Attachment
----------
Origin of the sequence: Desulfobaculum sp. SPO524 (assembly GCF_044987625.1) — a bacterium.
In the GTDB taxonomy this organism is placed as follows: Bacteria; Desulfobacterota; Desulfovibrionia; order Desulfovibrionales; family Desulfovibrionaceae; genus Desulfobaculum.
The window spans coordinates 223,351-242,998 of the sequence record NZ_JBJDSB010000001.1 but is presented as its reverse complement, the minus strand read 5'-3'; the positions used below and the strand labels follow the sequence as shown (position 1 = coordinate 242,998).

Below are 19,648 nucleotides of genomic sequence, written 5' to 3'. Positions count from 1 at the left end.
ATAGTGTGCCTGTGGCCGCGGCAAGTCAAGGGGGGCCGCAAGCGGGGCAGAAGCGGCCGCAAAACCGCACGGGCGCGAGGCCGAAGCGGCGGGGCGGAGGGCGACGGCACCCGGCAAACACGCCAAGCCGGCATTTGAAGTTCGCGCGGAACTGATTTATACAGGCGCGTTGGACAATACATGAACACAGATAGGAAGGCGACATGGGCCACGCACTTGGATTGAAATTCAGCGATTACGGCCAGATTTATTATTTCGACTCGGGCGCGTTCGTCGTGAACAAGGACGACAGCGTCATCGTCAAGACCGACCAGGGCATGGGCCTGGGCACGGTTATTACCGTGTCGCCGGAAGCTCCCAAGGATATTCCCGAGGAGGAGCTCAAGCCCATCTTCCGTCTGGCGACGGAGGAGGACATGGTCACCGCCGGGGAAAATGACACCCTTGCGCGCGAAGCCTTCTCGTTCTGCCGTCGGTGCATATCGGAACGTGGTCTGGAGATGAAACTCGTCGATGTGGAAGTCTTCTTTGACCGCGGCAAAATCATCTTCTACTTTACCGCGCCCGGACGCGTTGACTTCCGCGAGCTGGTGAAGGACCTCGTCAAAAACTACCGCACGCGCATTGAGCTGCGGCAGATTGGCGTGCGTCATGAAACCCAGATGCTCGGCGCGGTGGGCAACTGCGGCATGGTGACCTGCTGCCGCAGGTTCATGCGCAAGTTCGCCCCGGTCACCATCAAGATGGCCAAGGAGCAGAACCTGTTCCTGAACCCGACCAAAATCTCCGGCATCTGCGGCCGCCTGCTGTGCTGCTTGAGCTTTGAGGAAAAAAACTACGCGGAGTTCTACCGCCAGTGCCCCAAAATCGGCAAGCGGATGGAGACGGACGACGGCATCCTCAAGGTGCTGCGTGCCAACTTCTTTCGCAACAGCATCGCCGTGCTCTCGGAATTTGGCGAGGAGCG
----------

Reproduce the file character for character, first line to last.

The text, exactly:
Origin of the sequence: Desulfobaculum sp. SPO524 (assembly GCF_044987625.1) — a bacterium.
In the GTDB taxonomy this organism is placed as follows: Bacteria; Desulfobacterota; Desulfovibrionia; order Desulfovibrionales; family Desulfovibrionaceae; genus Desulfobaculum.
The window spans coordinates 223,351-242,998 of the sequence record NZ_JBJDSB010000001.1 but is presented as its reverse complement, the minus strand read 5'-3'; the positions used below and the strand labels follow the sequence as shown (position 1 = coordinate 242,998).

Below are 19,648 nucleotides of genomic sequence, written 5' to 3'. Positions count from 1 at the left end.
ATAGTGTGCCTGTGGCCGCGGCAAGTCAAGGGGGGCCGCAAGCGGGGCAGAAGCGGCCGCAAAACCGCACGGGCGCGAGGCCGAAGCGGCGGGGCGGAGGGCGACGGCACCCGGCAAACACGCCAAGCCGGCATTTGAAGTTCGCGCGGAACTGATTTATACAGGCGCGTTGGACAATACATGAACACAGATAGGAAGGCGACATGGGCCACGCACTTGGATTGAAATTCAGCGATTACGGCCAGATTTATTATTTCGACTCGGGCGCGTTCGTCGTGAACAAGGACGACAGCGTCATCGTCAAGACCGACCAGGGCATGGGCCTGGGCACGGTTATTACCGTGTCGCCGGAAGCTCCCAAGGATATTCCCGAGGAGGAGCTCAAGCCCATCTTCCGTCTGGCGACGGAGGAGGACATGGTCACCGCCGGGGAAAATGACACCCTTGCGCGCGAAGCCTTCTCGTTCTGCCGTCGGTGCATATCGGAACGTGGTCTGGAGATGAAACTCGTCGATGTGGAAGTCTTCTTTGACCGCGGCAAAATCATCTTCTACTTTACCGCGCCCGGACGCGTTGACTTCCGCGAGCTGGTGAAGGACCTCGTCAAAAACTACCGCACGCGCATTGAGCTGCGGCAGATTGGCGTGCGTCATGAAACCCAGATGCTCGGCGCGGTGGGCAACTGCGGCATGGTGACCTGCTGCCGCAGGTTCATGCGCAAGTTCGCCCCGGTCACCATCAAGATGGCCAAGGAGCAGAACCTGTTCCTGAACCCGACCAAAATCTCCGGCATCTGCGGCCGCCTGCTGTGCTGCTTGAGCTTTGAGGAAAAAAACTACGCGGAGTTCTACCGCCAGTGCCCCAAAATCGGCAAGCGGATGGAGACGGACGACGGCATCCTCAAGGTGCTGCGTGCCAACTTCTTTCGCAACAGCATCGCCGTGCTCTCGGAATTTGGCGAGGAGCG